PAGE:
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Effects of High Altitudes: Personal and Mechanical



When compared to land sitting at sea level, areas of high altitude have fewer molecules of oxygen in the air, and this lowered air pressure can have some undesirable side effects on both you and your RV. If you’re planning on traveling to an area of high elevation, possibly through the hills of South Dakota to see the Sturgis Bike Rally, it’s important that you become aware of the effects of high altitudes, both personal and mechanical, so that you can acclimate accordingly and easily to the changes.

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people high altitudes


Effects on the Body


While everyone’s body experiences changes as elevation increases, the body’s reaction to those changes can vary. Remember that the unavoidable effects of high altitudes on the body can affect more than just two-legged travelers, they can affect your four-legged companions as well. Review some of these effects so you can be more prepared for what to anticipate as you head into the mountains!

  • Increase in heart rate, respiratory rate, and red blood cell production



  • Increased dehydration and perspiration



  • Headaches, nausea, vomiting, and loss of appetite are commonly experienced as a result of blood shifting from digestive organs to the brain, heart, and lungs.



  • Vision impairment and loss of acuity



  • Decrease in energy



  • Alterations in mood, personality, or judgment



  • Sleep disturbances, such as sleep apnea or insomnia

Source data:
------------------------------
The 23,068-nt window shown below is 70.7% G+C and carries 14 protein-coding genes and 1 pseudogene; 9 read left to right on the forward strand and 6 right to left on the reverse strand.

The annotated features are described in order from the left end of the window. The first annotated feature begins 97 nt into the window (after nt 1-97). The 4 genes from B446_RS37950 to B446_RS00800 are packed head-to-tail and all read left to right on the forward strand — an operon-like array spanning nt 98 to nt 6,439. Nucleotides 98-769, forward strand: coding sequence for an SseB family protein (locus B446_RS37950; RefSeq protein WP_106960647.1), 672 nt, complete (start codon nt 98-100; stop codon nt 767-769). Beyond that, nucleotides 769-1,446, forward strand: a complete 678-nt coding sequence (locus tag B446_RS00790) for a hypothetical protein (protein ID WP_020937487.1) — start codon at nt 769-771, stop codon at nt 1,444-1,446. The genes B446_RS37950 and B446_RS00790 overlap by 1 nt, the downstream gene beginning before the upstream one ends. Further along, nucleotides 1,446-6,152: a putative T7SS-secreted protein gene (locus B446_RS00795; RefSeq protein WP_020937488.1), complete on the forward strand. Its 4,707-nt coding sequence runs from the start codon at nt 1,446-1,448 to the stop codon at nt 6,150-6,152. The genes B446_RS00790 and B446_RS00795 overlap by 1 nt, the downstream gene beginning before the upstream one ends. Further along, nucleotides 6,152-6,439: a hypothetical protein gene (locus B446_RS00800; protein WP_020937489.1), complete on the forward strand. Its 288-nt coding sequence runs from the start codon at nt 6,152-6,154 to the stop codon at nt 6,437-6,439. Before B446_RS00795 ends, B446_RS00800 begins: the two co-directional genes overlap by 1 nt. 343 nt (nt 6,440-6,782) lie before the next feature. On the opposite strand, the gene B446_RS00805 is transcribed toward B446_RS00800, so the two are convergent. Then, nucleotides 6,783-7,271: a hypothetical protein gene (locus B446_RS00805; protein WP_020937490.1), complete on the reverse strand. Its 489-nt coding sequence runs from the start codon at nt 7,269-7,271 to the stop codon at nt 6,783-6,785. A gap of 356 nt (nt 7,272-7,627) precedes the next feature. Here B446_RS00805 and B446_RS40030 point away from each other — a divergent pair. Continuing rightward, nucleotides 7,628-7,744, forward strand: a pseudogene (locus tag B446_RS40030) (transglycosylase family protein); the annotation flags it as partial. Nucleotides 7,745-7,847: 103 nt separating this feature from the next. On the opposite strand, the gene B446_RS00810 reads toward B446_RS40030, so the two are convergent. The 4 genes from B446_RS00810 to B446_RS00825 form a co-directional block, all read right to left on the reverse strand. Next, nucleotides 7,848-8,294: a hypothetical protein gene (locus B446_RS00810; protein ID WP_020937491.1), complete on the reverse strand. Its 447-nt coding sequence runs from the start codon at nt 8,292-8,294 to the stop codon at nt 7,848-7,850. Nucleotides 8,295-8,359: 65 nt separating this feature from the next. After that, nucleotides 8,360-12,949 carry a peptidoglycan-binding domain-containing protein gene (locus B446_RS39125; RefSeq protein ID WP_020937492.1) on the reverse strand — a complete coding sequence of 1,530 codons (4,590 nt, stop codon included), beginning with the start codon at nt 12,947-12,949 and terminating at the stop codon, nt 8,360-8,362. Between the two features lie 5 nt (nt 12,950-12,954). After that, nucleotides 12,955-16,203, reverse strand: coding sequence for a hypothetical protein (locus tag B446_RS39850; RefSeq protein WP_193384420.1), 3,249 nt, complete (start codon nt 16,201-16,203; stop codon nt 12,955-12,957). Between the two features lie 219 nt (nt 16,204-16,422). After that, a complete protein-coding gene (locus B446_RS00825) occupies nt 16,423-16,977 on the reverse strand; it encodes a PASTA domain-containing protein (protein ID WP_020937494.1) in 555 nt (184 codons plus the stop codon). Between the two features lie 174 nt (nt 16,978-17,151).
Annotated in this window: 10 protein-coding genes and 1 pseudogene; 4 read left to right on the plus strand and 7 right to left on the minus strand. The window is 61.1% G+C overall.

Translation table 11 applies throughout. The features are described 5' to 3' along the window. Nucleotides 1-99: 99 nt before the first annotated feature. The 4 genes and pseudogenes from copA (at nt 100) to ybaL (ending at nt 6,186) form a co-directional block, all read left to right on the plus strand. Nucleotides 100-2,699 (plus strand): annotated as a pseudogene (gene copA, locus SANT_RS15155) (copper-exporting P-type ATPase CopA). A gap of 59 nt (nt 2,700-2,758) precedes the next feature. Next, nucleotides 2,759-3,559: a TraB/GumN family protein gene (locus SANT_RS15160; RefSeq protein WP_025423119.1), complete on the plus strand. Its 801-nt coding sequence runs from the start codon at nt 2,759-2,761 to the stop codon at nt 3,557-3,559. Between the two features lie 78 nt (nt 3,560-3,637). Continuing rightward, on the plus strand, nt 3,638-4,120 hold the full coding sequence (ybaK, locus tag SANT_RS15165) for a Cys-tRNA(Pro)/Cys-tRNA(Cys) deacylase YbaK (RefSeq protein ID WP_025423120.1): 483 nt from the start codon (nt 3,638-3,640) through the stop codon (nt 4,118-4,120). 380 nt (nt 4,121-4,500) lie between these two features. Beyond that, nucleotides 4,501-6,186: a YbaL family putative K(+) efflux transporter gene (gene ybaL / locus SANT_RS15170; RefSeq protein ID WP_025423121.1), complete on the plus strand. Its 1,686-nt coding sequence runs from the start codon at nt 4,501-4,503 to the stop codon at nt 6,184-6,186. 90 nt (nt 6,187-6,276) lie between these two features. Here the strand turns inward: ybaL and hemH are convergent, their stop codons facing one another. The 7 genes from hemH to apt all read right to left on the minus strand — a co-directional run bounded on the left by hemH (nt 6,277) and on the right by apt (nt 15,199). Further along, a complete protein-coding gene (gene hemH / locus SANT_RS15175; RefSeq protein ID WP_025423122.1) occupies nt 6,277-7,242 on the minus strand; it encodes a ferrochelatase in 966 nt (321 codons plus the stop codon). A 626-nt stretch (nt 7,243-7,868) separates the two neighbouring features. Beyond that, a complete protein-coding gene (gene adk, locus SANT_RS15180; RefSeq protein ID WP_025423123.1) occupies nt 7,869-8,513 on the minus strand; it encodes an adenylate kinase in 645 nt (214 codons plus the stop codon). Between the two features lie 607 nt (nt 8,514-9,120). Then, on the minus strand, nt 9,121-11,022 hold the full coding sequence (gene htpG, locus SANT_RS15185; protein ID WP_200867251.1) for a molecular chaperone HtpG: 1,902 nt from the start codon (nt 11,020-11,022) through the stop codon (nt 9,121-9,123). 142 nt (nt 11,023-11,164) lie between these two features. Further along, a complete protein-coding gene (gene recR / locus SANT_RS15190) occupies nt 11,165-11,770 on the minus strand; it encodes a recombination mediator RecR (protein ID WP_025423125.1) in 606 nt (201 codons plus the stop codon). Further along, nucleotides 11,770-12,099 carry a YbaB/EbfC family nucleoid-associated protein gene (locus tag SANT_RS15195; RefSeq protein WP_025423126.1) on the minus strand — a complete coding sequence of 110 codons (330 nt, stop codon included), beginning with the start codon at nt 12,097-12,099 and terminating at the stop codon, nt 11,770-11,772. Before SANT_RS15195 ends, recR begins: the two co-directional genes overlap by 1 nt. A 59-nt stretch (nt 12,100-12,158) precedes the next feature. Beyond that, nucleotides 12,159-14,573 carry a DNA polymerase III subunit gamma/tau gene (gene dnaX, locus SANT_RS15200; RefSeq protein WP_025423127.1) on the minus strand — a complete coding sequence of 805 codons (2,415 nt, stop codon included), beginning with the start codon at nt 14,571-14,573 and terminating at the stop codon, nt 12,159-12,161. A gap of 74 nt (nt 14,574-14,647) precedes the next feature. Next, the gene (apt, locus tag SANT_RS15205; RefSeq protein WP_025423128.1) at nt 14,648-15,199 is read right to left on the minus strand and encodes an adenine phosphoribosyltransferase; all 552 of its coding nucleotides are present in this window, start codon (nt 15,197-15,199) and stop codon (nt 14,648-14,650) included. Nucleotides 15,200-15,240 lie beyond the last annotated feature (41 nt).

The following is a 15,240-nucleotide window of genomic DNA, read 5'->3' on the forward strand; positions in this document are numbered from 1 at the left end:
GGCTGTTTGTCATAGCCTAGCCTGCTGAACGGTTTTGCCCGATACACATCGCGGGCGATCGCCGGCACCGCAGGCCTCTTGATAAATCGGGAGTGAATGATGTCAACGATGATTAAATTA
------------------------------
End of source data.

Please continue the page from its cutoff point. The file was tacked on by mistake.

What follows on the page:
Unfortunately there is no sure-fire way to avoid any of the undesirable effects of high altitudes, and it is estimated that around 20% of people who travel to high-altitude areas are affected by these changes. If you know you are prone to altitude sickness, talk with your doctor before hitting the road. Acetazolamide (Diamox) is a commonly prescribed medication that works to alleviate the effects. You can also give your body some time to adjust and the effects should eventually subside.

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rvs high altitude


Effects on your RV


High altitudes affect more than just travelers, they can also disturb the mechanics of your RV and the operation of some of the gear you brought along as well. As a heavily debated topic in the RV community, some will claim that their rig experienced no effects while others claim to have encountered issues due to the level of elevation. Some of the more common problems are highlighted below.

  • Tech gear like computers and printers can be damaged if taken to too high of an elevation. Although it shouldn’t be a problem with most destinations in the United States, there are areas outside of the border where the elevation can put your electronic hardware at risk.



  • The most common complaint in high altitudes is the sporadic operation of propane appliances within the RV. If you notice your flame blowing out when you try to ignite it, there might not be enough oxygen supplied to support proper combustion. If you’re one of the unlucky RVers who encounters these issues, switch from your LP system to shore power.



  • Generators aren’t immune to the effects of high altitudes either. In areas of high elevation, your generator can experience power loss. Typically, diesel generators perform better at high levels of elevation than their gas-powered counterparts which may play a factor in deciding which generator is right for you.


Now that we know the effects of high altitudes, both personal and mechanical, flat-landers can take to the hills knowing what changes to expect and anticipate! Don't let the fear of altitude sickness or RV malfunction keep you from seeing the beauty of America, much of which lies in our beautiful mountain regions. Have you experienced any of these effects when traveling to higher elevations? Share your story in the comments!

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